More than 100 young people stormed a TransCanada office in Houston, Texas on January 7 as part of a Tar Sands Blockade mass action targeting company offices across the United States. Blockaders streamed into the Houston office, occupying the space with their own hand-crafted “KXL pipe monster.”
Activist Alec Johnson was arrested while refusing to leave the lobby of the Houston office after police ushered protesters outside. A videographer with the Chicago Indymedia Center was also arrested. Four others were arrested in a separate action in Liberty County, Texas for interrupting construction at Keystone XL work sites.
Solidarity actions took place in Michigan, Maine, Massachusetts, Wisconsin and New York, with banks known to have investments in the Alberta tar sands acting as prime targets. In Massachusetts eight student organizers locked themselves inside a TransCanada office, super-gluing their hands together to symbolize how fossil fuel corporations have us locked into to irreversible climate change. The sit-in was organized by Students for a Just and Stable Future, a student coalition also campaigning to divest university endowments from the top 200 fossil fuel companies.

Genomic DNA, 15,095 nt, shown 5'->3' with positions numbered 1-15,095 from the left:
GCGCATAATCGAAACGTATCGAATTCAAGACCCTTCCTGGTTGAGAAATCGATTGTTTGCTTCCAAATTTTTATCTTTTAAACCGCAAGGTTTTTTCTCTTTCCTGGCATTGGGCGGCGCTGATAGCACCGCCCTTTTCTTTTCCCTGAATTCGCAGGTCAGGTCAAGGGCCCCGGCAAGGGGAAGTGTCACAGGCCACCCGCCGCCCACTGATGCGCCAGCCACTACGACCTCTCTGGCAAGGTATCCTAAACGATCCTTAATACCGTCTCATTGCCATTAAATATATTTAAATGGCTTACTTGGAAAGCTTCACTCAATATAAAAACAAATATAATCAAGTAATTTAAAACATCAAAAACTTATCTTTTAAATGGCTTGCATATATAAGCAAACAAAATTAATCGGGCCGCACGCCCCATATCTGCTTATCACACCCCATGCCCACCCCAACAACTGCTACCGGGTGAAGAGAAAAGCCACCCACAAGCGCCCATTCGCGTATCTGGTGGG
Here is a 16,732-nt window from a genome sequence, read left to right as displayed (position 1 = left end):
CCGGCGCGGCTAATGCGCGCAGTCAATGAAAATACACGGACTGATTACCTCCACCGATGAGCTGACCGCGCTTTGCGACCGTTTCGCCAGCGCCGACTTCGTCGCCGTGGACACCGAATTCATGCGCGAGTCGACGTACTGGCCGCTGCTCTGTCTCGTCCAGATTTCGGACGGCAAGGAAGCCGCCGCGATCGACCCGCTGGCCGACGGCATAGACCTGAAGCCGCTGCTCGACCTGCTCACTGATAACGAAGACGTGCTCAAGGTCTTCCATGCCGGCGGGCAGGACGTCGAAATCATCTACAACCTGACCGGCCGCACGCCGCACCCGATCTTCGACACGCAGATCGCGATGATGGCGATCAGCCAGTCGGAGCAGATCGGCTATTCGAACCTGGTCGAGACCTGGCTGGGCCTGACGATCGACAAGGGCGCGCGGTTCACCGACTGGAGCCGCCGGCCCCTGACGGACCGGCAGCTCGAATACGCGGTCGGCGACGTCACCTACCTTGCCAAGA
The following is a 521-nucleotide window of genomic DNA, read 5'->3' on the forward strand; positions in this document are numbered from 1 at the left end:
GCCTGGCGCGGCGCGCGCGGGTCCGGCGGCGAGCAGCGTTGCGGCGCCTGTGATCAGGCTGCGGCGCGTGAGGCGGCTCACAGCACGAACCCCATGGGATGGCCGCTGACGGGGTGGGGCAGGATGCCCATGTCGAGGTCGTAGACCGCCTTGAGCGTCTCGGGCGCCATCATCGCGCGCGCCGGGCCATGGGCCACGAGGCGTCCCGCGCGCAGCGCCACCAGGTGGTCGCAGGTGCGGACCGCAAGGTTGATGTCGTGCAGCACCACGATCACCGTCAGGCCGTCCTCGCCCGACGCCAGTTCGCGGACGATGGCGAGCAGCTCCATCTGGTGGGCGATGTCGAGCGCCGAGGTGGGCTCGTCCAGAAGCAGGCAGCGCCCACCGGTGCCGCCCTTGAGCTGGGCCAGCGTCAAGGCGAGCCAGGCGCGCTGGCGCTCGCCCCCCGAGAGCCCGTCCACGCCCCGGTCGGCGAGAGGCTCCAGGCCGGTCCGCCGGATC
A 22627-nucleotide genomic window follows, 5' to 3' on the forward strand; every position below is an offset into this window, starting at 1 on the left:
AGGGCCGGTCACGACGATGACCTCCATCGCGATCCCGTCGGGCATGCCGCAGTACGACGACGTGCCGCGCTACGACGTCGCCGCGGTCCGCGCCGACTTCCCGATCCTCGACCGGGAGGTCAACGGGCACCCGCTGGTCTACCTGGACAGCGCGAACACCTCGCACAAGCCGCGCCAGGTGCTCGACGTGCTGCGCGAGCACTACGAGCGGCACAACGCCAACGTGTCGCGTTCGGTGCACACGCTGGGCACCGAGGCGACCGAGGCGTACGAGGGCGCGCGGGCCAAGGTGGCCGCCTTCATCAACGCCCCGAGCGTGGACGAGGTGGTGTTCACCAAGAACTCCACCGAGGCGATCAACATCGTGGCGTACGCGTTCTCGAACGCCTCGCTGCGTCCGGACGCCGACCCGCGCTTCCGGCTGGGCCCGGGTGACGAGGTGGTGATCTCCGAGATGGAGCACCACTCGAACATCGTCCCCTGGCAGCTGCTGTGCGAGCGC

One of those students arrested in Massachusetts was Lisa Purdy, a student organizer with the Brandeis Divestment Campaign Coalition at Brandeis University. Purdy told Campus Progress about her work on divestment back in November, and after she was released from jail we caught up with her again.
“If we want to be building this new economy that’s not based on fossil fuels than we need to be fighting at every level,” Purdy said. “So we have people fighting down in Texas against the actual infrastructure, we have people fighting in the courts, we have people getting arrested at related offices of TransCanada, and we have people working at their universities to divest.”
Purdy said she felt ecstatic after she was released and hopes that her action will inspire similar actions in across New England.
Assistant District Attorney Julie Richard said the state of Massachusetts will seek “considerable restitution for the costs of removing the protesters," but she did not mention what the amount would be, according to the Westborough Daily Voice.
“Right now we’re unaware of the costs we have to pay for the exact decision or actions led to those costs,” Alli Welton—another student working on divestment at Harvard University who was also among those arrested during the Massachusetts action—told Campus Progress. “It would be unfair for the Westborough taxpayers to pay for the attention that TransCanada has drawn because of its ethically dubious actions.”